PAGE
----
Monday’s piece praised Chinese President Xi Jinping’s policies as “demonstrating China’s determination to continue adhering to reform and opening up,” and lauded the controversial Belt and Road Initiative as “one of the greatest ideas we’ve ever heard globally.”
“We need to learn to listen to China,” the headline in the People’s Daily read.
But two days later, Shipley had a different message to share: Don’t listen to the People’s Daily. Speaking to the New Zealand Herald, the former prime minister said she did not write the op-ed and was unaware of plans to run it.
“It is important for the foreign minister and prime minister and others to understand that I would never think of getting into a public situation like this at such an important time for New Zealand’s relationship,” Shipley told the Herald.
Instead, the piece appears to be based on an interview she gave to a Chinese state media outlet in December, weeks before concerns over a growing rift between Beijing and Wellington began to dominate New Zealand’s political discourse.
People’s Daily did not respond to a request for comment Wednesday, and it remained unclear to what extent the piece’s tone matched Shipley’s earlier responses. On its website, the paper acknowledged that the “article is based on the interview by journalist with People’s Daily in December 2018.”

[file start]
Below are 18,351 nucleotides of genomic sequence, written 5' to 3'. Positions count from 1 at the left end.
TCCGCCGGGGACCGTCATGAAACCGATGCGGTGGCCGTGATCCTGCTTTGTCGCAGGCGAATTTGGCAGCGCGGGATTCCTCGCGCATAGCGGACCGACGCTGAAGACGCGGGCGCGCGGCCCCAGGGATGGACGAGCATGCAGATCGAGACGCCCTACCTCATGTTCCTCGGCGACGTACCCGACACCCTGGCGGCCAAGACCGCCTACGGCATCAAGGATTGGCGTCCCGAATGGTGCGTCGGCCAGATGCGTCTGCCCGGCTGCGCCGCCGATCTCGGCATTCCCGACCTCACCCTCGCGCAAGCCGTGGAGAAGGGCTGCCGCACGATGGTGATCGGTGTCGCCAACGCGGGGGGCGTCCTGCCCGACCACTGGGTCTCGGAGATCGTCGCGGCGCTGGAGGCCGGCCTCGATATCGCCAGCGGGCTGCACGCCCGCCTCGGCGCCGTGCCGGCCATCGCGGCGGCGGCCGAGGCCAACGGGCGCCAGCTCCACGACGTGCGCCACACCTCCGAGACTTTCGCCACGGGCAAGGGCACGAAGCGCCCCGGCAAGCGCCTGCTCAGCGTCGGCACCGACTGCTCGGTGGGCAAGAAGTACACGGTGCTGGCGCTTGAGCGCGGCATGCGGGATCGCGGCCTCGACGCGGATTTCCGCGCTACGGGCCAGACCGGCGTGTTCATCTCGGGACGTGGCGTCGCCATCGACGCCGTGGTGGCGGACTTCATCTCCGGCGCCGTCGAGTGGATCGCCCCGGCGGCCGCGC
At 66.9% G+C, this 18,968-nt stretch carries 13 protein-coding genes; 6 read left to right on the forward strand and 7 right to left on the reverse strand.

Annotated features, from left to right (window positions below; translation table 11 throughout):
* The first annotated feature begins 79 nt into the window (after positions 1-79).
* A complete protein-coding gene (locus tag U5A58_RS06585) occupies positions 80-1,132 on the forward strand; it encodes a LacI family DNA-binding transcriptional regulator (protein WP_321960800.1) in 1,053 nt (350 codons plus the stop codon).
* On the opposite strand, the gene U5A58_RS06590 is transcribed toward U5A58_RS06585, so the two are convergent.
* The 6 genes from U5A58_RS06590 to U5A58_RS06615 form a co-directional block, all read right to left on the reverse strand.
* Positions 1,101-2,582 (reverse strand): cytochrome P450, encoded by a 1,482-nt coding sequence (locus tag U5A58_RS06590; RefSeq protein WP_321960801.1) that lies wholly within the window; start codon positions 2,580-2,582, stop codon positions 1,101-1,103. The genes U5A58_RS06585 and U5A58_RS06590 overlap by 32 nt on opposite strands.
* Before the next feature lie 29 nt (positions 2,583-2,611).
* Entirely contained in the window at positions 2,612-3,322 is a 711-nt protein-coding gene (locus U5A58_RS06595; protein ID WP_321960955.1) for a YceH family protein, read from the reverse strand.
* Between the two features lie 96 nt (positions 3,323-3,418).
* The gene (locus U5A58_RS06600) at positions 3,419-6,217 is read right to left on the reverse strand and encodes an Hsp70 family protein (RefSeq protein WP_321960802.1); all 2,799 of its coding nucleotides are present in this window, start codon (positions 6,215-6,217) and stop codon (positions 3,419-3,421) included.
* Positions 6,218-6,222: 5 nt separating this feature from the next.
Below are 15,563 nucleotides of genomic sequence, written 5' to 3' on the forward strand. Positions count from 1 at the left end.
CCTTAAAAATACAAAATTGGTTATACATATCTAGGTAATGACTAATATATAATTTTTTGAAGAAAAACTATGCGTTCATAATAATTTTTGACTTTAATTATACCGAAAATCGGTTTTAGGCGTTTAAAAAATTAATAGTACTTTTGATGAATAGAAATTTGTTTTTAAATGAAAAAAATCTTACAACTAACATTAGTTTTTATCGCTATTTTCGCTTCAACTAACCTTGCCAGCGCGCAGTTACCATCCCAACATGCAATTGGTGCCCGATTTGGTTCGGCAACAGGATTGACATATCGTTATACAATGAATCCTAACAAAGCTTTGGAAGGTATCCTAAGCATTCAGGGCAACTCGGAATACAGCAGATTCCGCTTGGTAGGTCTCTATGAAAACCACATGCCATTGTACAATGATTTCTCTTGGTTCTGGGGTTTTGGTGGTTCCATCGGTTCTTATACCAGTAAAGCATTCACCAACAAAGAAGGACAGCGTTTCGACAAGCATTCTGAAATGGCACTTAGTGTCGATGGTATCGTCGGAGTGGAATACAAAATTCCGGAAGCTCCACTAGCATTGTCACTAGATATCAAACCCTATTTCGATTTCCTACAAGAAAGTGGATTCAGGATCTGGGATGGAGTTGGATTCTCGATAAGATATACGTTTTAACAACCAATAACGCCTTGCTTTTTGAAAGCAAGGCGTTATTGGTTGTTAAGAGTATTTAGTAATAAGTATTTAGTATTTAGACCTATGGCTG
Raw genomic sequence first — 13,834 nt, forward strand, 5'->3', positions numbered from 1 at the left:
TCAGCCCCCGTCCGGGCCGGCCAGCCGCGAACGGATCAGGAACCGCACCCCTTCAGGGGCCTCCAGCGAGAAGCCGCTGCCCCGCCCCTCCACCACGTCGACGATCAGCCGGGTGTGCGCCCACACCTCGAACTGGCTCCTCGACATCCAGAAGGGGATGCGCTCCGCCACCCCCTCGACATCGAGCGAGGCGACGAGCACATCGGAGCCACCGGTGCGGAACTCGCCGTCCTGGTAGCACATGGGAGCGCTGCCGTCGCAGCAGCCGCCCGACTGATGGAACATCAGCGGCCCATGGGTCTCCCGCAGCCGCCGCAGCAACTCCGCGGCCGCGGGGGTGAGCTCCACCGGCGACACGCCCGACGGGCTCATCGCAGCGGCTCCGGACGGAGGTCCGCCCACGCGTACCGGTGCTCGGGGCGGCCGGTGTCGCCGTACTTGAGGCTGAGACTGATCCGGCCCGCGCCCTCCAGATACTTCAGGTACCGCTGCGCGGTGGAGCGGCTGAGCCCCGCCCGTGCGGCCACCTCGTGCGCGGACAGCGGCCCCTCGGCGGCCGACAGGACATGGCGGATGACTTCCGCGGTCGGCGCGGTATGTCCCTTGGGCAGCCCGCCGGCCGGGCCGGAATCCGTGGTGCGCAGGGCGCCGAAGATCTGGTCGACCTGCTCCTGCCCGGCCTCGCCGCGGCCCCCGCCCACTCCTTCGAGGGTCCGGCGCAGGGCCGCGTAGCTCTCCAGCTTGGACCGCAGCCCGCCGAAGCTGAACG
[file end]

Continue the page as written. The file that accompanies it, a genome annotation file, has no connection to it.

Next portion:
"I have to say I was surprised to hear what had happened, it’s quite blatantly an interview turned into a column, which I haven’t seen before,” current New Zealand Prime Minister Jacinda Ardern said Wednesday.
But to Ardern, the debate comes at a particularly sensitive time, after weeks of developments that would suggest mounting tensions between China and New Zealand — despite strangely strong official denials.
New Zealand’s intelligence services recently joined their Western partners in seeking to restrict Chinese company Huawei from building the country’s 5G network, citing espionage risks. But at the same time, the Ardern government has gone to lengths to maintain that nothing is wrong with relations between Beijing and Wellington.
New Zealand prides itself in an independent foreign policy. However, in practice, the small Pacific country is stuck in a delicate balancing act between the United States and China.
Internationally, New Zealand has found itself alongside nations like Germany, simultaneously holding a strong traditional security relationship with the United States and fostering new economic ties with China. In 2017, China overtook Australia as New Zealand’s largest trading partner.
“There are challenges there though, our job is to make sure that we always — in all our relationships — represent New Zealand’s best interests, and we do that,” Ardern said earlier this month.
The postponement of several key bilateral talks, visits and events in recent months, mostly for “scheduling” reasons, may suggest that the challenges Ardern acknowledged are on the rise.
For Ardern, the apparent intervention by one of her predecessors on Monday was yet another unexpected blow threatening to disrupt her balancing act.
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